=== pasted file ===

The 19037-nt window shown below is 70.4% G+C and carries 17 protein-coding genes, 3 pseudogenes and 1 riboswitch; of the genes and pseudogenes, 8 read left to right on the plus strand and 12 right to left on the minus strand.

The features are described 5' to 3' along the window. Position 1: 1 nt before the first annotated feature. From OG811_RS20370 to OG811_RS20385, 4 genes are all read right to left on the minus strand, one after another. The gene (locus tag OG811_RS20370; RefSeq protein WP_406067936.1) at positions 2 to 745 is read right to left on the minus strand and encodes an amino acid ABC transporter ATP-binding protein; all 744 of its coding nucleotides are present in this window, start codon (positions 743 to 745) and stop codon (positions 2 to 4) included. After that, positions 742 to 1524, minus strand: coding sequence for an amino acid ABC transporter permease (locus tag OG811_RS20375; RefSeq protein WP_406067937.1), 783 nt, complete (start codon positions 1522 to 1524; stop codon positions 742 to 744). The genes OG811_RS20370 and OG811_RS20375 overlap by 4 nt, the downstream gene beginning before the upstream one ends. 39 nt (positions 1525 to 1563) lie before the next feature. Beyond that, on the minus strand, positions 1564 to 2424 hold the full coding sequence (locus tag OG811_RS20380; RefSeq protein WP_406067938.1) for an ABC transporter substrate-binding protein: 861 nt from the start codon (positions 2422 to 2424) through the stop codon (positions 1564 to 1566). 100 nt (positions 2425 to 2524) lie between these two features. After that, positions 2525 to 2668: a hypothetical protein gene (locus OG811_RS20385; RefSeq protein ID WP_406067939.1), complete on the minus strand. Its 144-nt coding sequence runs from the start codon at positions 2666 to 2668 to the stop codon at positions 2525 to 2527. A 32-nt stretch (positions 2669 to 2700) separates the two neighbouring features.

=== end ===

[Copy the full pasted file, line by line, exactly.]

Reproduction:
The 19037-nt window shown below is 70.4% G+C and carries 17 protein-coding genes, 3 pseudogenes and 1 riboswitch; of the genes and pseudogenes, 8 read left to right on the plus strand and 12 right to left on the minus strand.

The features are described 5' to 3' along the window. Position 1: 1 nt before the first annotated feature. From OG811_RS20370 to OG811_RS20385, 4 genes are all read right to left on the minus strand, one after another. The gene (locus tag OG811_RS20370; RefSeq protein WP_406067936.1) at positions 2 to 745 is read right to left on the minus strand and encodes an amino acid ABC transporter ATP-binding protein; all 744 of its coding nucleotides are present in this window, start codon (positions 743 to 745) and stop codon (positions 2 to 4) included. After that, positions 742 to 1524, minus strand: coding sequence for an amino acid ABC transporter permease (locus tag OG811_RS20375; RefSeq protein WP_406067937.1), 783 nt, complete (start codon positions 1522 to 1524; stop codon positions 742 to 744). The genes OG811_RS20370 and OG811_RS20375 overlap by 4 nt, the downstream gene beginning before the upstream one ends. 39 nt (positions 1525 to 1563) lie before the next feature. Beyond that, on the minus strand, positions 1564 to 2424 hold the full coding sequence (locus tag OG811_RS20380; RefSeq protein WP_406067938.1) for an ABC transporter substrate-binding protein: 861 nt from the start codon (positions 2422 to 2424) through the stop codon (positions 1564 to 1566). 100 nt (positions 2425 to 2524) lie between these two features. After that, positions 2525 to 2668: a hypothetical protein gene (locus OG811_RS20385; RefSeq protein ID WP_406067939.1), complete on the minus strand. Its 144-nt coding sequence runs from the start codon at positions 2666 to 2668 to the stop codon at positions 2525 to 2527. A 32-nt stretch (positions 2669 to 2700) separates the two neighbouring features.